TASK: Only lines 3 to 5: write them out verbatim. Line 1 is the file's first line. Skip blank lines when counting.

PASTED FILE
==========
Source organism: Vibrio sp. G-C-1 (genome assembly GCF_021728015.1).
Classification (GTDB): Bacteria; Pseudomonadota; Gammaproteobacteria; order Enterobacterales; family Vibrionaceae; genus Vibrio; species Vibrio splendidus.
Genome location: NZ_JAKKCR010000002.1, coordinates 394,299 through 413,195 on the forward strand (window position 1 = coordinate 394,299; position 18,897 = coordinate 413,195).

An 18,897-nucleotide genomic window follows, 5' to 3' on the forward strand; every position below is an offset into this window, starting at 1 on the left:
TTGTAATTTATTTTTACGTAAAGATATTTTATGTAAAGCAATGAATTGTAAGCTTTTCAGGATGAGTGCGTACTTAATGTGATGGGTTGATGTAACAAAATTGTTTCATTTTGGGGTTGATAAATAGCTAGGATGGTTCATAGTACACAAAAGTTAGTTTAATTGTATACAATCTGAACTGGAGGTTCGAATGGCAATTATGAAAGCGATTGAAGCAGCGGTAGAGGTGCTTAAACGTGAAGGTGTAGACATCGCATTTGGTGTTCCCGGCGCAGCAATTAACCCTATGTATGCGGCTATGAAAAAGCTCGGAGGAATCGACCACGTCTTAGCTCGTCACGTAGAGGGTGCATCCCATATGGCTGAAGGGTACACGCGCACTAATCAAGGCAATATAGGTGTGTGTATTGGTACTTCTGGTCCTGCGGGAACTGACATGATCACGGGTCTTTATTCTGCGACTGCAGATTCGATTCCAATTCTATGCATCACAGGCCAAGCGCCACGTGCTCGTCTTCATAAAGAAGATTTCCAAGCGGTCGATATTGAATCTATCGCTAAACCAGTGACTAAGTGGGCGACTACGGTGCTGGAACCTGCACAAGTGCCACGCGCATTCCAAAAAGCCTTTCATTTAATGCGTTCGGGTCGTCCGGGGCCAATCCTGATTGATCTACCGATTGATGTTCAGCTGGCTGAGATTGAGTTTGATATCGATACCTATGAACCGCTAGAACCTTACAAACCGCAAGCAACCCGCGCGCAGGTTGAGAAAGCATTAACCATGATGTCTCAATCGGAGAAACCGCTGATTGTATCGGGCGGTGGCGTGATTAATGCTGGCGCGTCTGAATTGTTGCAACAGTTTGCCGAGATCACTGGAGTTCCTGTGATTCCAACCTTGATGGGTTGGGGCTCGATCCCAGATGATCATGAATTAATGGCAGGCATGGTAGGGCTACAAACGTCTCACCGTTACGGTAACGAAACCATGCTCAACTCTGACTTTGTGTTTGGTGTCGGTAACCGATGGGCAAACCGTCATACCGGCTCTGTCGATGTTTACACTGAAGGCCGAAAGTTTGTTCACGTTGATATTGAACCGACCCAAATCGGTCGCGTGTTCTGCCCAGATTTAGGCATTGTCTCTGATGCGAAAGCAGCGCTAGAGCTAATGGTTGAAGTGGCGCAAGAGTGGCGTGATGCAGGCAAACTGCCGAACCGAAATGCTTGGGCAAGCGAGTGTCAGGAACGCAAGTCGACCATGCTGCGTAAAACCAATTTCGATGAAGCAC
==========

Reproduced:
Genome location: NZ_JAKKCR010000002.1, coordinates 394,299 through 413,195 on the forward strand (window position 1 = coordinate 394,299; position 18,897 = coordinate 413,195).

An 18,897-nucleotide genomic window follows, 5' to 3' on the forward strand; every position below is an offset into this window, starting at 1 on the left:
TTGTAATTTATTTTTACGTAAAGATATTTTATGTAAAGCAATGAATTGTAAGCTTTTCAGGATGAGTGCGTACTTAATGTGATGGGTTGATGTAACAAAATTGTTTCATTTTGGGGTTGATAAATAGCTAGGATGGTTCATAGTACACAAAAGTTAGTTTAATTGTATACAATCTGAACTGGAGGTTCGAATGGCAATTATGAAAGCGATTGAAGCAGCGGTAGAGGTGCTTAAACGTGAAGGTGTAGACATCGCATTTGGTGTTCCCGGCGCAGCAATTAACCCTATGTATGCGGCTATGAAAAAGCTCGGAGGAATCGACCACGTCTTAGCTCGTCACGTAGAGGGTGCATCCCATATGGCTGAAGGGTACACGCGCACTAATCAAGGCAATATAGGTGTGTGTATTGGTACTTCTGGTCCTGCGGGAACTGACATGATCACGGGTCTTTATTCTGCGACTGCAGATTCGATTCCAATTCTATGCATCACAGGCCAAGCGCCACGTGCTCGTCTTCATAAAGAAGATTTCCAAGCGGTCGATATTGAATCTATCGCTAAACCAGTGACTAAGTGGGCGACTACGGTGCTGGAACCTGCACAAGTGCCACGCGCATTCCAAAAAGCCTTTCATTTAATGCGTTCGGGTCGTCCGGGGCCAATCCTGATTGATCTACCGATTGATGTTCAGCTGGCTGAGATTGAGTTTGATATCGATACCTATGAACCGCTAGAACCTTACAAACCGCAAGCAACCCGCGCGCAGGTTGAGAAAGCATTAACCATGATGTCTCAATCGGAGAAACCGCTGATTGTATCGGGCGGTGGCGTGATTAATGCTGGCGCGTCTGAATTGTTGCAACAGTTTGCCGAGATCACTGGAGTTCCTGTGATTCCAACCTTGATGGGTTGGGGCTCGATCCCAGATGATCATGAATTAATGGCAGGCATGGTAGGGCTACAAACGTCTCACCGTTACGGTAACGAAACCATGCTCAACTCTGACTTTGTGTTTGGTGTCGGTAACCGATGGGCAAACCGTCATACCGGCTCTGTCGATGTTTACACTGAAGGCCGAAAGTTTGTTCACGTTGATATTGAACCGACCCAAATCGGTCGCGTGTTCTGCCCAGATTTAGGCATTGTCTCTGATGCGAAAGCAGCGCTAGAGCTAATGGTTGAAGTGGCGCAAGAGTGGCGTGATGCAGGCAAACTGCCGAACCGAAATGCTTGGGCAAGCGAGTGTCAGGAACGCAAGTCGACCATGCTGCGTAAAACCAATTTCGATGAAGCAC